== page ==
Monday, May 19, 2008

Kind of weird

I'm wrestling with this charter school proposal in Oconee County for, well, the same reasons that the Oconee County Board of Education is wrestling with it. My friend David Weeks wisely asks 'why' ...

With Oconee County public schools already outperforming others around the state in math and science, Weeks said he'll base his decision on what would be best for the county's students.

"If we can do it better with a charter school, then I'm all for it, but if we can do it better in the school system, then I'm for that," he said.

Hillary and I share some disagreements over charter schools, with she being opposed to them in principle while I take a much softer stance on the issue in that, well, namely I think that, if structured right, they can provide a strong educational alternative for their respective communities. And The Oconee County School of Math and Science appears to be just that, but I go back to Weeks's concern ...

The Oconee County schools perform very well academically and among some of the best in the state in a variety of categories, so it seems more than odd to set this type of charter school in an area that already features well-performing schools. This would, to me at least, appear to be a good model for Clarke County which features a very talented population of students, but also struggles with dropout rates, parental engagement and the like. Such a venture here might be very beneficial (then again, it might have the oppositie effect, who knows).


Anonymous anon 23 said...

Oconee County students do well, in large part, because their parents value education. Most of my son's friends at OCHS are Professor's kids.
We were NOT impressed with the Honors/AP Biology teacher. We expressed this in a meeting and a letter to the Principal and school board. We were not alone in expressing discontent.
I don't know why the Charter School folks are proposing this school - but if I signed my kid up for it the reason would be rigid teachers who do not understand the actual process of scientific exploration.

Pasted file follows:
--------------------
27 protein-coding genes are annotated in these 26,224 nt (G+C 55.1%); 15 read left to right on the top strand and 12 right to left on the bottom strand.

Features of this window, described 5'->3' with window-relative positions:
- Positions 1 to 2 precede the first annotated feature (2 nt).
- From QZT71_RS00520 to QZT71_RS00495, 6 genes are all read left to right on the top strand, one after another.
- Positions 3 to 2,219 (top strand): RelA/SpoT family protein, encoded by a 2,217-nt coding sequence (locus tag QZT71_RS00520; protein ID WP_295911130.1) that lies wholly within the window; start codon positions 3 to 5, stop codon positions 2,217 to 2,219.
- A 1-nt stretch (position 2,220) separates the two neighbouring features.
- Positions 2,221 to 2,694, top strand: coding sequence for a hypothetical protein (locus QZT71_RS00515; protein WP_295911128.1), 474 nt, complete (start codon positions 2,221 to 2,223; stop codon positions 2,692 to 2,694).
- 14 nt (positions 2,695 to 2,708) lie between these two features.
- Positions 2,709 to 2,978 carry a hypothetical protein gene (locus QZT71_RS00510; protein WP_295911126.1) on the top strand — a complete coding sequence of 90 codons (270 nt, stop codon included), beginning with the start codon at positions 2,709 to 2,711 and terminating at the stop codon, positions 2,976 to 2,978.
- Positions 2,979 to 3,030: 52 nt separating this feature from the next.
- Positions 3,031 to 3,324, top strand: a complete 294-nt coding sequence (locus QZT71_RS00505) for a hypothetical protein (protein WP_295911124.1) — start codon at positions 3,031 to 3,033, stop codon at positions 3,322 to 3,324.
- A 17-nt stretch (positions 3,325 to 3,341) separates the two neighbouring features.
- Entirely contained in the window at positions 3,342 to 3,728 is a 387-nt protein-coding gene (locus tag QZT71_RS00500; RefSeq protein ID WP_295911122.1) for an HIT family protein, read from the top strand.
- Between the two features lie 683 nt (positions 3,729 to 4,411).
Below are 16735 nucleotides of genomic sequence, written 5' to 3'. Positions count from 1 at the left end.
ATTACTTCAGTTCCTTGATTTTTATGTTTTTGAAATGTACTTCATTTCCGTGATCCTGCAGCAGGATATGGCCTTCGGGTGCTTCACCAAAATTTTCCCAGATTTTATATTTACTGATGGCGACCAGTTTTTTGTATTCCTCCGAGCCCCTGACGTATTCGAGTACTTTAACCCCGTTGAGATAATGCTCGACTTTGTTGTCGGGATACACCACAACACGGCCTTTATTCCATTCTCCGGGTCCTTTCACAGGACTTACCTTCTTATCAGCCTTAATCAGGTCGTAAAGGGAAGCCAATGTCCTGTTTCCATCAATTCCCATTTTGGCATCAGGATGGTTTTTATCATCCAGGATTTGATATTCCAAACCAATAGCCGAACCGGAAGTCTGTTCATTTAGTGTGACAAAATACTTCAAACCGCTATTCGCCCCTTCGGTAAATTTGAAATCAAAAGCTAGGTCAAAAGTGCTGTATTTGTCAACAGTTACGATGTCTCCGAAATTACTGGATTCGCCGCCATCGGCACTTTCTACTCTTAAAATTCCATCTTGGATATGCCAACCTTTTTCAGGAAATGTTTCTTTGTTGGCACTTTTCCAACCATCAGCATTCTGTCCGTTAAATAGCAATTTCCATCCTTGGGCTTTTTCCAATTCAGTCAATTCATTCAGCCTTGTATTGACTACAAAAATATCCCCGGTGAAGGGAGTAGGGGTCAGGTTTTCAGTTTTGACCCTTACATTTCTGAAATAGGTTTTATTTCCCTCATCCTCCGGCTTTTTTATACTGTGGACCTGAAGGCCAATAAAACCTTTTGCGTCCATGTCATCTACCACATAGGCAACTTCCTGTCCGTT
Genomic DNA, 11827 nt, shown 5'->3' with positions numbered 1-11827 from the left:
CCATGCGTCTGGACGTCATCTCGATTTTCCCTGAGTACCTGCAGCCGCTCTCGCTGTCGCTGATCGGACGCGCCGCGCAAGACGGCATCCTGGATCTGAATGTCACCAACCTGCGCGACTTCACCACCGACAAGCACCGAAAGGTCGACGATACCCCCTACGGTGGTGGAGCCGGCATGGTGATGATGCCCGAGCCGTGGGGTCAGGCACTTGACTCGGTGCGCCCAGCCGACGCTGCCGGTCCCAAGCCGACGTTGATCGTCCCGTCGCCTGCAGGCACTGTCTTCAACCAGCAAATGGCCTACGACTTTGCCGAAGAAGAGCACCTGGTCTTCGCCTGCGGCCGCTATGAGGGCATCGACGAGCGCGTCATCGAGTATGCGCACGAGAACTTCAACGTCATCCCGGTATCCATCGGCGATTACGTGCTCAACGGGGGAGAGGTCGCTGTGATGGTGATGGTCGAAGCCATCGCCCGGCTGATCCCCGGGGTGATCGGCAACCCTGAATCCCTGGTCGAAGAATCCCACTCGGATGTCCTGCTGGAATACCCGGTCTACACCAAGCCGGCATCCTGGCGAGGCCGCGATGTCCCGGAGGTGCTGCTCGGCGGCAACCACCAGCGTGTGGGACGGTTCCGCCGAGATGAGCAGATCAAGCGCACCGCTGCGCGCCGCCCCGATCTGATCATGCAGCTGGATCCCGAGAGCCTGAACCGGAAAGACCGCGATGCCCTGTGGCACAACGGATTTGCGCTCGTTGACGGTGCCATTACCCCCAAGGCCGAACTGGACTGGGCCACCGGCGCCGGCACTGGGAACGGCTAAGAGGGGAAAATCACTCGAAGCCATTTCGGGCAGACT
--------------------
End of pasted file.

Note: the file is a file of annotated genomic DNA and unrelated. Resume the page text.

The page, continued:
5:20 PM  
Anonymous Anonymous said...

This is just more of the same bull@#^$ with bureaucrats putting themselves between students and a great education.

Problem number one: The debate here isn't necessarily about relative "quality" but rather about providing a curriculum and pedagogy that differs from the one size fits all school board approach.

Different students and parents have different interests and needs and it is insanely unfair and inefficient to force them all into the school boards one size fits all approach.

Problem number two: In as much as you would like to make the debate about quality, what's wrong with aspiring for excellence? That Oconee students perform "very well" on standardized tests or that they perform "above the state average" is really not a very impressive claim. We are talking, after all, about standardized tests that have the nuance of a walrus in heat, and the state of Georgia which ranks at or near the bottom of every educational ranking known to man.


5:44 PM  
Blogger Polusplagchnos said...

anon23, to be clear, you mean the reason you'd sign up for the charter school would be the rigid teachers in the non-charter schools, right?

Generally speaking, what was the rigidity and the lack of understanding on the teacher's part?

6:34 AM  

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